Do you have What’s Next-itis?

Are you constantly thinking about “What’s Next”? When we built our house many years ago, my husband constantly pushed our builder to move faster by constantly asking “what’s next?” Not able to maintain focus on what he was currently doing but instead forced to look at what he was going to do next caused our builder to make some serious mistakes. In Tai Chi class this morning, I noticed an advanced student moving carelessly through a movement she knew,  and when I asked her what she was thinking about, she said “the next movement”. “Let’s just be in the now,” I replied, “and think about the next movement when we are there.”

Those who are constantly jumping ahead may also try to do several things simultaneously. Several years ago, I was watching a talk/news show in which they were talking about ADD and how some adults might be creating this disorder within themselves by constantly having two or more things going at the same time. I was doing something else as I listened to them say that when we do two or more things at a time, it can take 50% more time and brainpower to accomplish the task. I don’t know about you, but I need all the brainpower I can muster, so I promptly stopped my dual duties and turned my full attention to the speakers.  They went on to say that if we were doing three things at one time, we would probably get all three done more efficiently, better, and with more satisfaction if we did one to completion before we began the next one. And guess what, we would also reduce our stress level and increase our learning abilities.

Furthermore, we are setting terrible examples for our children. We tell them not to talk on the phone, text or watch tv while doing their homework, while we fly past doing too many things at once. Stop. Look at your child. Are they just enjoying a conversation with a friend? Or are they answering text messages while chatting away, never making eye contact with their friend, and “Googling” the latest event on the IPad, all at the same time. Wonder where they learned that?

What we eat and drink also contribute to the “what’s next” syndrome. If you are so hyped up on caffeine that your mind is going a hundred miles an hour, how do you slow down long enough to give the “what’s now” the attention it needs?          In my tai chi (tai chi) and qigong (chi kung) classes, I am constantly reminding my students to focus only on what they are doing at any given moment. Use only the amount of energy and muscle tension to accomplish the task at hand. Anything else is extra and we do nothing extra! (Completely opposite from some current performance standards).  If you tense and/or raise your should or elbow to raise your wrist, you doing extra, wasting energy and using your body inefficiently. If this were a financial situation, you would be squandering your money. If, while you are supposed to be relaxing and focusing on your body and how it is flowing from one movement to the next and you are mentally compiling a grocery or errand list, or thinking about anything that does not concern the movement you are doing, that’s extra. And finally, if you are thinking about  what movement comes next instead of being in the one you are doing, that’s extra. And here’s the kicker–you are spending time and money on a wonderful self-healing exercise system, but you are cheating yourself out of getting your money’s worth! Now take the words tai chi out of this paragraph and insert anything on which you  spend time, effort and money. The result is the same. You are cheating yourself out of quality time and satisfaction and maybe even wasting money.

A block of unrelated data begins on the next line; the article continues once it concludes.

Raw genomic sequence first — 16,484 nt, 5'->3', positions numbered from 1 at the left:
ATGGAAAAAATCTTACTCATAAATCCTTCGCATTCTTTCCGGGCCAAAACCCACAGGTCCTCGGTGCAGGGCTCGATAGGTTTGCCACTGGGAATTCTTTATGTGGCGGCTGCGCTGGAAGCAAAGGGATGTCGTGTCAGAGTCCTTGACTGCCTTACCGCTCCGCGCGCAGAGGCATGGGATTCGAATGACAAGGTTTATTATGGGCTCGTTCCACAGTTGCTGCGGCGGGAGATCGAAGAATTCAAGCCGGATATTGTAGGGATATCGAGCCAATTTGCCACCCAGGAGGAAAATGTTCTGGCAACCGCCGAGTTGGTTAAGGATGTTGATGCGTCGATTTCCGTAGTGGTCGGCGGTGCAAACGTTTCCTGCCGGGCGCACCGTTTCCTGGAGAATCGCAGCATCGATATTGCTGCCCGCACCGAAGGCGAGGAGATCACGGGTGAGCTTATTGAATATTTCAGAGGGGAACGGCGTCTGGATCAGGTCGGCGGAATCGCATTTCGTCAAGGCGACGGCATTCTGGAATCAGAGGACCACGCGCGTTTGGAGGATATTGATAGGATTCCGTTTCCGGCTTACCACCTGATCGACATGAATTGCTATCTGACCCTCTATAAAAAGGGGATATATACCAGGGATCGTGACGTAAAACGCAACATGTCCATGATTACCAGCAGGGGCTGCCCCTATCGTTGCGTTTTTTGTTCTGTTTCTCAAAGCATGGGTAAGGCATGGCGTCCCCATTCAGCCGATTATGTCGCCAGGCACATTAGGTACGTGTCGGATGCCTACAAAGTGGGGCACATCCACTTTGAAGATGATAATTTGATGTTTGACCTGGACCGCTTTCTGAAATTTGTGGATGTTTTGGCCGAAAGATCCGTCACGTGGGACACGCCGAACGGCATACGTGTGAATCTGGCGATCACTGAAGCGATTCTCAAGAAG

Stop the mind chatter by focusing on something simple such as your breathing. Go outside and be in the moment with nature, watching a bird fly over or a butterfly float by. Sink your toes into the grass and feel the texture. Be there! Now inhale slowing and deeply, focusing only on the breath being brought deep into your body. Now exhale slowly, focusing only on the breath coming from deep in body and then flowing out from the body. When you can count to ten inhales and exhales (count one inhale,  one exhale, two inhale, two exhale, etc.) without thinking about anything else, you have reprogrammed your whole system.  If you think about anything else before you get to 10, start over at “one inhale, one exhale”. If you are used to having “monkey mind” and flying around doing ten things at once, you will not find this easy, however, if you stick with it, you will find your focus is better, your mind is quiet and peaceful, decisions are easier and physically, your blood pressure and other health issues may improve. By the way, it took me three months to get to ten inhales, ten exhales without veering off course. I did have a monkey mind and I thought I was only successful if I was doing ten things at once.

All of this is about slowing down your pace. Accept the fact that you are not wonder woman or man and make a list of only the most important things you want to get done today. Do them in an orderly way, completing each before moving on to the next. Because it’s written down, you don’t have to constantly try to remember what’s next, so your brain can relax into the task at hand. Give it a try. You may surprise yourself by getting more don in less time by s-l-o-w-i-n-g down!

Important Note! The information in Wholistically Speaking is for educational purposes only and should not be used to diagnose and/or treat diseases. If you have a health problem, I highly recommend you consult a competent health practitioner and educate yourself before embarking on any course of treatment.

Leave a Reply

©Copyright 2015-2018 Trayfoot Mountain Studo Jennifer Stroop Hensley Wholistically Speaking. All Rights Reserved.
%d bloggers like this: